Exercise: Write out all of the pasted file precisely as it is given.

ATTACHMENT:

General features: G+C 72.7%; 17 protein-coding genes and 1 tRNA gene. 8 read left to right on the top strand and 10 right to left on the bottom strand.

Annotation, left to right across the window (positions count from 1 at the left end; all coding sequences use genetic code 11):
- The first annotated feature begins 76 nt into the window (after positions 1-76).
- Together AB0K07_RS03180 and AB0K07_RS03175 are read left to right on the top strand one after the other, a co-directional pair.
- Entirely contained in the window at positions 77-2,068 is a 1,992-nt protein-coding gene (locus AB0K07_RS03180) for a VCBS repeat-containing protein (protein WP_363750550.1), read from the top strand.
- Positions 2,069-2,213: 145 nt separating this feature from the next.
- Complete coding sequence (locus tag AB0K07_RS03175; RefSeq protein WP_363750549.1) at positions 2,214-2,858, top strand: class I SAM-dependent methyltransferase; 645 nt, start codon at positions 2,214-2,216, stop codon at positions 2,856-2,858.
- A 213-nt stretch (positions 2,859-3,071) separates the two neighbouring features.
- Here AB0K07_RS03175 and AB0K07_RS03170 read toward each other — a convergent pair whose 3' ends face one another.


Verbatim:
General features: G+C 72.7%; 17 protein-coding genes and 1 tRNA gene. 8 read left to right on the top strand and 10 right to left on the bottom strand.

Annotation, left to right across the window (positions count from 1 at the left end; all coding sequences use genetic code 11):
- The first annotated feature begins 76 nt into the window (after positions 1-76).
- Together AB0K07_RS03180 and AB0K07_RS03175 are read left to right on the top strand one after the other, a co-directional pair.
- Entirely contained in the window at positions 77-2,068 is a 1,992-nt protein-coding gene (locus AB0K07_RS03180) for a VCBS repeat-containing protein (protein WP_363750550.1), read from the top strand.
- Positions 2,069-2,213: 145 nt separating this feature from the next.
- Complete coding sequence (locus tag AB0K07_RS03175; RefSeq protein WP_363750549.1) at positions 2,214-2,858, top strand: class I SAM-dependent methyltransferase; 645 nt, start codon at positions 2,214-2,216, stop codon at positions 2,856-2,858.
- A 213-nt stretch (positions 2,859-3,071) separates the two neighbouring features.
- Here AB0K07_RS03175 and AB0K07_RS03170 read toward each other — a convergent pair whose 3' ends face one another.